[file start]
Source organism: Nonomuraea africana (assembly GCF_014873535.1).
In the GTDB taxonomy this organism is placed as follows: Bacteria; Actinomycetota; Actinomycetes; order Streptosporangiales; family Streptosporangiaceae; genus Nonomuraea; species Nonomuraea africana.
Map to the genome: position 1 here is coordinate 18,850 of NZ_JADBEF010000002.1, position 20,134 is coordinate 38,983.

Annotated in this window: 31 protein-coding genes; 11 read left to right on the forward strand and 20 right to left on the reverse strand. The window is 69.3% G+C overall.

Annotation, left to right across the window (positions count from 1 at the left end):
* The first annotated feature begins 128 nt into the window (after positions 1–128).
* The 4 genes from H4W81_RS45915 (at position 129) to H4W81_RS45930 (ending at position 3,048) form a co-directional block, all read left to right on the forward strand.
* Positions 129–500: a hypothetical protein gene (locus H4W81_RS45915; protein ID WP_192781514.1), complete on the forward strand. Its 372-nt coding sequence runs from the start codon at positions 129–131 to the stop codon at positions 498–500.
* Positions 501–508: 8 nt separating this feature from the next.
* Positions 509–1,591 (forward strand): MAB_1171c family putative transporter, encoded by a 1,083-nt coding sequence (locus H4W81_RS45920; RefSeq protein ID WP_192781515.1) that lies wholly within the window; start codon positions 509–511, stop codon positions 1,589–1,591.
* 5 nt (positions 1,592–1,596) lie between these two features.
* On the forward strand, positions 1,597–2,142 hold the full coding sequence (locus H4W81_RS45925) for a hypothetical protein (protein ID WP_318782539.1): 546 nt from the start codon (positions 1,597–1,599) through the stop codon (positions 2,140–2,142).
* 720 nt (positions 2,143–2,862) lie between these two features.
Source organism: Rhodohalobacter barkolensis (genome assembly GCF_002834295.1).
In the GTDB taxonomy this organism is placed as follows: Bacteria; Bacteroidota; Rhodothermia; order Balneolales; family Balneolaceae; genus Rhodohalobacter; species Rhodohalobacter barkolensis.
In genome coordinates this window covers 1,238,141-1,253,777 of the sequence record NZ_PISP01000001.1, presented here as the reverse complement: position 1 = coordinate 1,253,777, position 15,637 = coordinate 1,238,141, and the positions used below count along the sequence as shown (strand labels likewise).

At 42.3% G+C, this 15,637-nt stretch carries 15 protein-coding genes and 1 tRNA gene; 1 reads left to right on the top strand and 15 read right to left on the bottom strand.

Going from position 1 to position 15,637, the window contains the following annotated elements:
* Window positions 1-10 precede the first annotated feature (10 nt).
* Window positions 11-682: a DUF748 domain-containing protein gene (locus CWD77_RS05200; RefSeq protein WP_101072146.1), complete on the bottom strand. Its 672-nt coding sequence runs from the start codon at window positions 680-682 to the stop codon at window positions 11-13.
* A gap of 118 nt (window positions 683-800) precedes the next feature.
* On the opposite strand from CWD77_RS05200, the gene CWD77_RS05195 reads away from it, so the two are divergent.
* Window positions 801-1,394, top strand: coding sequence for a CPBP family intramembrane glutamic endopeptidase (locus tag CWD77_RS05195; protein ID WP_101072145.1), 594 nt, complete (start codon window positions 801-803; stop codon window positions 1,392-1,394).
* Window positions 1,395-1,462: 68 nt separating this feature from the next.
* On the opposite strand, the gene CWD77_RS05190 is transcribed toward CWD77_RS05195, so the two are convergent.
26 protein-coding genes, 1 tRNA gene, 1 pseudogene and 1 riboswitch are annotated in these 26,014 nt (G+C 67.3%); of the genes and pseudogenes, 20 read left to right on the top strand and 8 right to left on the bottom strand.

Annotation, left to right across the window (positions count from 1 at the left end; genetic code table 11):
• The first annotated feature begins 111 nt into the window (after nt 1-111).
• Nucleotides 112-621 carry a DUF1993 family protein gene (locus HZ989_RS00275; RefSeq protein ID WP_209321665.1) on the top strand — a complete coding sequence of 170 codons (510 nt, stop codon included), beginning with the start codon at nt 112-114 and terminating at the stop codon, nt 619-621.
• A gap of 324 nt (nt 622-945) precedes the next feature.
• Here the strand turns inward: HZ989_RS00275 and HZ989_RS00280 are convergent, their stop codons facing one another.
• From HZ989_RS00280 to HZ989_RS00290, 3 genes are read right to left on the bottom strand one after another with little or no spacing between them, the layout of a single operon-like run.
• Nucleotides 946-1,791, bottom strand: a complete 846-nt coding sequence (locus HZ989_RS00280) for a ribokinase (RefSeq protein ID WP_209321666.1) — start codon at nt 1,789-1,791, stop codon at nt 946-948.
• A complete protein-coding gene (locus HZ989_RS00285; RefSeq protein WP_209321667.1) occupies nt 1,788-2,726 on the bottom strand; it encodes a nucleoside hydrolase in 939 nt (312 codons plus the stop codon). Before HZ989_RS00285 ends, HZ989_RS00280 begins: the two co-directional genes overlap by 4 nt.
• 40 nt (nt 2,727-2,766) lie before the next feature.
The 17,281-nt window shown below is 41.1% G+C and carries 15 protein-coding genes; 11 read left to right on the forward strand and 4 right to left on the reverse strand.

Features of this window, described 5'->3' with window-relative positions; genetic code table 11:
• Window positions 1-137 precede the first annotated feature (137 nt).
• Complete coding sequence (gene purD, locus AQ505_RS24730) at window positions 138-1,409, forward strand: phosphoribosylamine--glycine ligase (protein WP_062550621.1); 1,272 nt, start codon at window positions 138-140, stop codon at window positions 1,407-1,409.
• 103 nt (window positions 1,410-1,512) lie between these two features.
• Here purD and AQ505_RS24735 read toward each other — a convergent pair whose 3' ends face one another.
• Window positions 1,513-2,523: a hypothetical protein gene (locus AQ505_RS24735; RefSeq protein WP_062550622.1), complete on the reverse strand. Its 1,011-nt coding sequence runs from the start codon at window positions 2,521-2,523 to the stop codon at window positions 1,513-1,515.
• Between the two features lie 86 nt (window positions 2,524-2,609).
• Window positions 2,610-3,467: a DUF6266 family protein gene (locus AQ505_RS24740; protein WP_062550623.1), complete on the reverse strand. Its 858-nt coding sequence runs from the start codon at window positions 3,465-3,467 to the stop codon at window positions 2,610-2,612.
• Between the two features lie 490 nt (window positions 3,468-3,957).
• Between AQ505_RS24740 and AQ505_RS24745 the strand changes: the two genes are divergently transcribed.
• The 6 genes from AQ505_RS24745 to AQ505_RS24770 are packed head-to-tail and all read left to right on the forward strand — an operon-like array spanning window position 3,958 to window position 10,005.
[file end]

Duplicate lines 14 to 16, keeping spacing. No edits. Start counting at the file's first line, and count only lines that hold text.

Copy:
Source organism: Rhodohalobacter barkolensis (genome assembly GCF_002834295.1).
In the GTDB taxonomy this organism is placed as follows: Bacteria; Bacteroidota; Rhodothermia; order Balneolales; family Balneolaceae; genus Rhodohalobacter; species Rhodohalobacter barkolensis.
In genome coordinates this window covers 1,238,141-1,253,777 of the sequence record NZ_PISP01000001.1, presented here as the reverse complement: position 1 = coordinate 1,253,777, position 15,637 = coordinate 1,238,141, and the positions used below count along the sequence as shown (strand labels likewise).